The Apostles Paul and Peter were sitting around one day jawboning about the state of the Church. They were exhausted. They had preached their hearts out – been shipwrecked, beaten, stoned – and that was just by the Jews! The Romans – why, they’d watched these heathens kill their fellow Apostles, and numerous times they’d escaped death themselves.
But they had reached a plateau – a lull, if you will – from the early days of the Church, when they had felt the power of God so effectively, so powerfully, sweep into the crowds and just “make everything new.” Now, they were dealing with incest in the church; squabbles that threatened to tear communities apart; the rich believers mistreating the poor. And they were spent. Man, Paul had said, you’d think the Holy Spirit would have just upended these people, but they’re no better than the unbelievers we used to shake our sandals at.
“Right,” Peter agreed. He had had his differences with Paul, but they both, after all, were on the same mission, and he too had felt the leveling effect of a maturing, perhaps lazy, church. They sat in silence for a good while, somewhat saddened by the things they had been battling, the jeers of unbelievers echoing in their ears: “Become a Christian!” – that phrase, remember, being a scornful pejorative, not a badge of acceptance – “Pray to someone you can’t see, follow a leader who only shows up once in a lunar cycle, and keep doing what you’ve always been doing, while telling everybody else to change! Yeah, I’ll risk death for that!” How do you counter that? It seemed that the entire body was going through a change, morphing into a self-satisfied collection who only half-listened to anything that was said in their weekly gatherings.
They needed something to draw new people in: something attractive that Smacked people forcefully as they walked through the door – Snared their attention – and Nailed them to their seats, making them pant for more. Then, with a flourish the service leaders would roll open the scrolls and preach the Gospel of Jesus in a new way that could not help but attract them to the Savior.
“I got it!” cried Peter suddenly, as he straightened in his seat. “Gladiator fights!”
Paul looked at him as if he’d grown a third eye. “No, no,” said Peter. “Just listen. Everybody loves the gladiator games. We’ll have mock gladiator fights – totally faked, you see – and we’ll advertise it far and wide. We’ll tell all of our friends, and spread the word throughout the marketplace: “Gladiator Games! See The Gladiator Games at the Temple, next Sabbath!.” We’ll have people dressed in authentic costume; we’ll pick out some of our young kids who have been acting in the local theater anyway – hey, Festus used to be a real gladiator! He could give lessons!” Peter was gesturing like an allergic man at a beehive now; Paul hadn’t seen him this excited since the last time he’d told some of his Jesus stories. Clearly, he was stoked about a new way to reach people with the Gospel.
Paul closed his slack jaw and looked down for a moment. “Hm,” he finally said, his mouth turning downward in consideration. “Well…we could try it. But…tell me again why we’re doing all this?”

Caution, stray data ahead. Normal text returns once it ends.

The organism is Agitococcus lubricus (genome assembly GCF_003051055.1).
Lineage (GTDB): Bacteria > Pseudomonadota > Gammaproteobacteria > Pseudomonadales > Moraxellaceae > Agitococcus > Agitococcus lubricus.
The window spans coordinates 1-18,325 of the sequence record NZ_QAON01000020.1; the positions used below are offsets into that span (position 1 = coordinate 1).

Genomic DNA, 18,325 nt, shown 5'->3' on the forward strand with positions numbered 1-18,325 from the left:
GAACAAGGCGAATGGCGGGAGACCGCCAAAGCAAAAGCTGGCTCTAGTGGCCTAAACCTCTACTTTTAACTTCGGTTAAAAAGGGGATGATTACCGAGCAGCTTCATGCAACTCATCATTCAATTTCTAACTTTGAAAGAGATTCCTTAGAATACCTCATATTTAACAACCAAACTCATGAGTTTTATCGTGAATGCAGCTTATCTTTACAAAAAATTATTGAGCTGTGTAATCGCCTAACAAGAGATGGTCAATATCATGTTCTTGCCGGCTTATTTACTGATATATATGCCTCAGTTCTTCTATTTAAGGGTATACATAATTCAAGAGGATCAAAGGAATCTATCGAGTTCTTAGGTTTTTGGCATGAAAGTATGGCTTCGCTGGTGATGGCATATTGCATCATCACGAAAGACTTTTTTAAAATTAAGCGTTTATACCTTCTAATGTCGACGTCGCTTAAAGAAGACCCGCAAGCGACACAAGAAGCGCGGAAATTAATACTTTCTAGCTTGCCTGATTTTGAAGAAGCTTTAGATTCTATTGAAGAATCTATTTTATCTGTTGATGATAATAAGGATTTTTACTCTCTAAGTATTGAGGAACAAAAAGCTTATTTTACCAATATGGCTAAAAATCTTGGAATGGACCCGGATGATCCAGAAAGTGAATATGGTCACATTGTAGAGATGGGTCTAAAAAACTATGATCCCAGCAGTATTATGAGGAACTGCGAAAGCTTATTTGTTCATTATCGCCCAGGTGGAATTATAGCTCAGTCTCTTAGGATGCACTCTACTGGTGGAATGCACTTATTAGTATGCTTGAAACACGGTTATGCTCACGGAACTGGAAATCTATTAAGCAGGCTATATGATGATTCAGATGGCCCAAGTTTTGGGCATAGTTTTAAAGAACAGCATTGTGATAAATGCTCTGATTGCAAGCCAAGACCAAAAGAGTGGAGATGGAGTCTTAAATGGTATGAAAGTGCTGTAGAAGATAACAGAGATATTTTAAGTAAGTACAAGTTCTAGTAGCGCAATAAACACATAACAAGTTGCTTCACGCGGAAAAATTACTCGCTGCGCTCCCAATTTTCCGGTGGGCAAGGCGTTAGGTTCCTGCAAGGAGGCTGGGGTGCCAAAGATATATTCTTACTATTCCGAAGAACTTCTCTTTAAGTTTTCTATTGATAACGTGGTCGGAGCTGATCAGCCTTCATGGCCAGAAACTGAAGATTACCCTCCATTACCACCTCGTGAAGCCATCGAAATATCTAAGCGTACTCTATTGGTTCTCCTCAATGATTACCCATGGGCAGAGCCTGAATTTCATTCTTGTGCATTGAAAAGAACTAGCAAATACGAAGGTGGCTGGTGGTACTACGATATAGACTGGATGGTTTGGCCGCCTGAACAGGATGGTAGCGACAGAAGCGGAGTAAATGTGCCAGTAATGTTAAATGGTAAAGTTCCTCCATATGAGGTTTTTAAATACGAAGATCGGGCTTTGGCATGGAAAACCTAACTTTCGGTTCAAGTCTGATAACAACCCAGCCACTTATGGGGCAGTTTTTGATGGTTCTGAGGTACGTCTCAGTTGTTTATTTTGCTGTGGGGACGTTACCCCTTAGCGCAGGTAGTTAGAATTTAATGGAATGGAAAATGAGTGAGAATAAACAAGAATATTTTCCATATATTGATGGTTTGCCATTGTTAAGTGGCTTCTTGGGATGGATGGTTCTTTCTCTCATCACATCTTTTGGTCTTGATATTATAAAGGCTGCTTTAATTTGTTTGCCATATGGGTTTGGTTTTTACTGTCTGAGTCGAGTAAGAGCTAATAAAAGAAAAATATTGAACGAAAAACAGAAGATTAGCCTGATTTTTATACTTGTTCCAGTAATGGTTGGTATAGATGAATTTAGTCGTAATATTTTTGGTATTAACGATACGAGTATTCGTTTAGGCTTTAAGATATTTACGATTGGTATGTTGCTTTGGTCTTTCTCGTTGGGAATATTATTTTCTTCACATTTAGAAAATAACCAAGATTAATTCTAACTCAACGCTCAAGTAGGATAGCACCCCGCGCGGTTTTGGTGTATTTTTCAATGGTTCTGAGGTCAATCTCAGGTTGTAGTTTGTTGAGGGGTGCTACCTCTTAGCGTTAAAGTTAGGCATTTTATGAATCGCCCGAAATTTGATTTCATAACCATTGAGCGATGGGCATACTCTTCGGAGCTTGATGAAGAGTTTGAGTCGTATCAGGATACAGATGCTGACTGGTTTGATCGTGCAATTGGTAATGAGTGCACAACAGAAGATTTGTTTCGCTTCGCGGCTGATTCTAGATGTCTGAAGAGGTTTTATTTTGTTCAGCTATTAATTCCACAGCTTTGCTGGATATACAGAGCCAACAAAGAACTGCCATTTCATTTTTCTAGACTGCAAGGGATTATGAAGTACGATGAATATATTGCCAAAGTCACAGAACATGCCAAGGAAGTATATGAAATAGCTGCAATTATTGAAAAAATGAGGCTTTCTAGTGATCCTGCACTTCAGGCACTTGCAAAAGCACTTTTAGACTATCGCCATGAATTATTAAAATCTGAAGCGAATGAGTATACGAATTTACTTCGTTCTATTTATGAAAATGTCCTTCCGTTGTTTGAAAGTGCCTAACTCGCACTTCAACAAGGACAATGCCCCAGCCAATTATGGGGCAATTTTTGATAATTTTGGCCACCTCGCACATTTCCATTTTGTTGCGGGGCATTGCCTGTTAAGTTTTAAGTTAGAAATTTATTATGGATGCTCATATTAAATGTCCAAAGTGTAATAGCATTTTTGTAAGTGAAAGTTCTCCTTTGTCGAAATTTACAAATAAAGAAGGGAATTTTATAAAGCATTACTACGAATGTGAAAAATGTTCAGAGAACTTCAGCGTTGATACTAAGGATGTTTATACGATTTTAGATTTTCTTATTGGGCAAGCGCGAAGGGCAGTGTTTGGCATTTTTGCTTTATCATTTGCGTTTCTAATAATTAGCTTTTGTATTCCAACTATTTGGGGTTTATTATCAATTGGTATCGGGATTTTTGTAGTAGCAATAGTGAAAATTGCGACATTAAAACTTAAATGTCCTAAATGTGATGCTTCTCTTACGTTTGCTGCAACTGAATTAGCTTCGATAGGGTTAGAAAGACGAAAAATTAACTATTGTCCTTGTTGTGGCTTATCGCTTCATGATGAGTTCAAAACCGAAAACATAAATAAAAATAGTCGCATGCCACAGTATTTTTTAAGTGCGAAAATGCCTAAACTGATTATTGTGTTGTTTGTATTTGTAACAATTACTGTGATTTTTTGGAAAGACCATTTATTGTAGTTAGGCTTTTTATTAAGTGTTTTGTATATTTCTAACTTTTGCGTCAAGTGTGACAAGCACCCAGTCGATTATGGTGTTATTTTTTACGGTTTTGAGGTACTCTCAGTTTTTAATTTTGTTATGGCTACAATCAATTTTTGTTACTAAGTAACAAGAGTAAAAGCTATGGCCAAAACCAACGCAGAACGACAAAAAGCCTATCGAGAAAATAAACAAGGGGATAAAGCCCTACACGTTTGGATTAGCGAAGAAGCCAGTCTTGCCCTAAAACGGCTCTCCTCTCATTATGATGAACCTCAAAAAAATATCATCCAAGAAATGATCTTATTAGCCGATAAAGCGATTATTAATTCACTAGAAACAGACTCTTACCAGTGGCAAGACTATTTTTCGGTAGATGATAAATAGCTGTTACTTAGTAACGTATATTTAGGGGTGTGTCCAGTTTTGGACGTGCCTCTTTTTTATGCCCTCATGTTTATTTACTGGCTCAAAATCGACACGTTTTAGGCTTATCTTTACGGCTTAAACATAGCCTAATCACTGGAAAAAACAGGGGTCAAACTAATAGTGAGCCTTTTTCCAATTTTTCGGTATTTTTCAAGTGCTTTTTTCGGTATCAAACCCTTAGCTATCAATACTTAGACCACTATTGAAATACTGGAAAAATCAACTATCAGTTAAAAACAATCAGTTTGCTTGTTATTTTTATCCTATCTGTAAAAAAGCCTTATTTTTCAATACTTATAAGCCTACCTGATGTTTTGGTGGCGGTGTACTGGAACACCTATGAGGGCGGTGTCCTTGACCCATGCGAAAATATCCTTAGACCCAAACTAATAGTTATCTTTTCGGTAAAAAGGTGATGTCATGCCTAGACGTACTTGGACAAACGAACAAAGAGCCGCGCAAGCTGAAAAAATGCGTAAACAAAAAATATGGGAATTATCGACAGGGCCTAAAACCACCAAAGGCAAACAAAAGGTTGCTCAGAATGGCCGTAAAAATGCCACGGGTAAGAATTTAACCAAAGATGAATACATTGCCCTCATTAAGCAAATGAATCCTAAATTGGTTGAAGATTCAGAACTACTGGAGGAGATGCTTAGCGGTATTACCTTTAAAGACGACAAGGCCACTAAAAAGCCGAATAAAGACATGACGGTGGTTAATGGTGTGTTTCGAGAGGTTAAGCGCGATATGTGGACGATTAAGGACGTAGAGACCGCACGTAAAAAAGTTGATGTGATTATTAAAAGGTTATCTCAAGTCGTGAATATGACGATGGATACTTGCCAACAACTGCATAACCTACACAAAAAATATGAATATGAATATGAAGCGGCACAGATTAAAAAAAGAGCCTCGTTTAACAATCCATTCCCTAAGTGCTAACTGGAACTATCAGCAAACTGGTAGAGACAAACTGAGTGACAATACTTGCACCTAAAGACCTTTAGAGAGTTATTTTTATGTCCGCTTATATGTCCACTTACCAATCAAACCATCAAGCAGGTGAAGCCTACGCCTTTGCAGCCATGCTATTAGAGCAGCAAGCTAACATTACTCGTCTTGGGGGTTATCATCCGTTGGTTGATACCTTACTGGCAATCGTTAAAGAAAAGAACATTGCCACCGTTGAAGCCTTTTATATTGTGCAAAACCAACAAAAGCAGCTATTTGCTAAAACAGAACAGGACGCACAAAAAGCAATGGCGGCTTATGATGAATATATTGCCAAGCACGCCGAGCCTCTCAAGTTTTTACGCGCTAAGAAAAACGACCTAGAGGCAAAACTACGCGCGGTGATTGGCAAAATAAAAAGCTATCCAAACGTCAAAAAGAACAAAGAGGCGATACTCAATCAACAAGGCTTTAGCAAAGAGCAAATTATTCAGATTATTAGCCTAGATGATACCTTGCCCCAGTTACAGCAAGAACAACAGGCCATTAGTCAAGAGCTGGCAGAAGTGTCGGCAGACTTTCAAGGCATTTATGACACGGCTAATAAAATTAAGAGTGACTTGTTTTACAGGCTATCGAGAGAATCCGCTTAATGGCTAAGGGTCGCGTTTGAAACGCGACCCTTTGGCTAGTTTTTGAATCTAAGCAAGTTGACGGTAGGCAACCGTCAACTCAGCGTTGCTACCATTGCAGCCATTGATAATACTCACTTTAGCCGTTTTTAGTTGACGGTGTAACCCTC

“Why?,” said Peter, a bit defensively now, for he had already begun investing emotion and energy into this idea. “Why? We’re getting slaughtered on the Sabbath – no pun intended. Nobody wants to join the Church. We’re hounded from Dan to Beersheba, our people are fornicating and adulterating with the worst of sinners, the Jews and the Romans hate us – how do you do that, get the two major people groups in your own country to want you dead! I mean, what are we doing wrong?” He was silent for a moment, then said plaintively, “Brother, it’s not what it used to be. I just want it to be like it was.”
Paul put his hand on Peter’s knee and stared at him. “I know. I know. I feel it too, friend. I want that – ” He closed his fist – “that spirit, the Spirit,” his fist gently rapping Peter’s knee. “But…Gladiator Games?”
“Look, it’s a crazy idea, I know. But people are so jaded now. We’re seeing the first generation grow up knowing about Christianity already. It’s no longer new, and different, and revolutionary. People are used to seeing us, even if it’s in chains on the way to the coliseum. They see the martyrs, and they go, ‘Meh – so what? So they die for their faith – big deal. I’d rather live for my non-faith.’ They’re used to being entertained. They won’t even stop to listen anymore. Even healings – people walk on by as a guy stands up who’s been lame for all his life.
“So why not entertain them? Why not lure them in with what they want – tickle their ears a little bit?” – Paul later found this phrase ironic as he thought about it, because he had warned Timothy about that very thing: people who would only hear what they wanted to – “At least they’ll hear the message at the end.”
After a long but hopeful silence, Paul acquiesced. And so it was, that over the next number of years the church at Rome – that once vibrant collection of Spirit-filled believers who received one of the most powerful discourses on the Gospel and the Law ever written – would try to lure non-believers into their services with plays and sketches in an attempt to make the Gospel more “alive” and “relevant” to modern Roman society. But, just like every fad and wisp of insanity that occasionally filters into the minds of even the most dedicated servant, this one too faded into obscurity – not to be seen for two thousand years.